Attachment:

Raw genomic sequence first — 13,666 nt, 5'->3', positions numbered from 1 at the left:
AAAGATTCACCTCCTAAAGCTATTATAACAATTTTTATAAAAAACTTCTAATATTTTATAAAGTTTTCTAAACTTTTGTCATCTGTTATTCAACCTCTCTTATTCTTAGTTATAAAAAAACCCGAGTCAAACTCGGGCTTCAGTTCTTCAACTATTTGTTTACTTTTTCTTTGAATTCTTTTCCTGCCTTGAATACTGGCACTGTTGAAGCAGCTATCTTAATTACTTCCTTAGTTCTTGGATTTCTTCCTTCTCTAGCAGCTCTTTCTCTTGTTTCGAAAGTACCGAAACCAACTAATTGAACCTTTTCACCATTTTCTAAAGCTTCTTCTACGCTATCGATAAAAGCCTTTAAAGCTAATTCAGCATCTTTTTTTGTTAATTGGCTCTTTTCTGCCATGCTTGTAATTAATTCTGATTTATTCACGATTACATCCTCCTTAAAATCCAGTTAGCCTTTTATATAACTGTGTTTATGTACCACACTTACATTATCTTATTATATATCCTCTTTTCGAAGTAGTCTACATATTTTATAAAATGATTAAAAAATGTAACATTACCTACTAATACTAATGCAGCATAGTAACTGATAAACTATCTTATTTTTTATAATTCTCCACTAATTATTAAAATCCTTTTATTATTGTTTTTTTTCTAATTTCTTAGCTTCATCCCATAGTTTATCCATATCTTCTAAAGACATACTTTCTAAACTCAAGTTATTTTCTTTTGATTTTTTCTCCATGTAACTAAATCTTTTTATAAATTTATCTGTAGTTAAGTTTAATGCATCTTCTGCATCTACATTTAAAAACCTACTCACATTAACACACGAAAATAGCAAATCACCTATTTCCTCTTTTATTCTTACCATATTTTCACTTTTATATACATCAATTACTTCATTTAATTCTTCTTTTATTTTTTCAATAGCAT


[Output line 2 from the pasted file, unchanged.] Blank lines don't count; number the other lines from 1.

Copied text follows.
AAAGATTCACCTCCTAAAGCTATTATAACAATTTTTATAAAAAACTTCTAATATTTTATAAAGTTTTCTAAACTTTTGTCATCTGTTATTCAACCTCTCTTATTCTTAGTTATAAAAAAACCCGAGTCAAACTCGGGCTTCAGTTCTTCAACTATTTGTTTACTTTTTCTTTGAATTCTTTTCCTGCCTTGAATACTGGCACTGTTGAAGCAGCTATCTTAATTACTTCCTTAGTTCTTGGATTTCTTCCTTCTCTAGCAGCTCTTTCTCTTGTTTCGAAAGTACCGAAACCAACTAATTGAACCTTTTCACCATTTTCTAAAGCTTCTTCTACGCTATCGATAAAAGCCTTTAAAGCTAATTCAGCATCTTTTTTTGTTAATTGGCTCTTTTCTGCCATGCTTGTAATTAATTCTGATTTATTCACGATTACATCCTCCTTAAAATCCAGTTAGCCTTTTATATAACTGTGTTTATGTACCACACTTACATTATCTTATTATATATCCTCTTTTCGAAGTAGTCTACATATTTTATAAAATGATTAAAAAATGTAACATTACCTACTAATACTAATGCAGCATAGTAACTGATAAACTATCTTATTTTTTATAATTCTCCACTAATTATTAAAATCCTTTTATTATTGTTTTTTTTCTAATTTCTTAGCTTCATCCCATAGTTTATCCATATCTTCTAAAGACATACTTTCTAAACTCAAGTTATTTTCTTTTGATTTTTTCTCCATGTAACTAAATCTTTTTATAAATTTATCTGTAGTTAAGTTTAATGCATCTTCTGCATCTACATTTAAAAACCTACTCACATTAACACACGAAAATAGCAAATCACCTATTTCCTCTTTTATTCTTACCATATTTTCACTTTTATATACATCAATTACTTCATTTAATTCTTCTTTTATTTTTTCAATAGCAT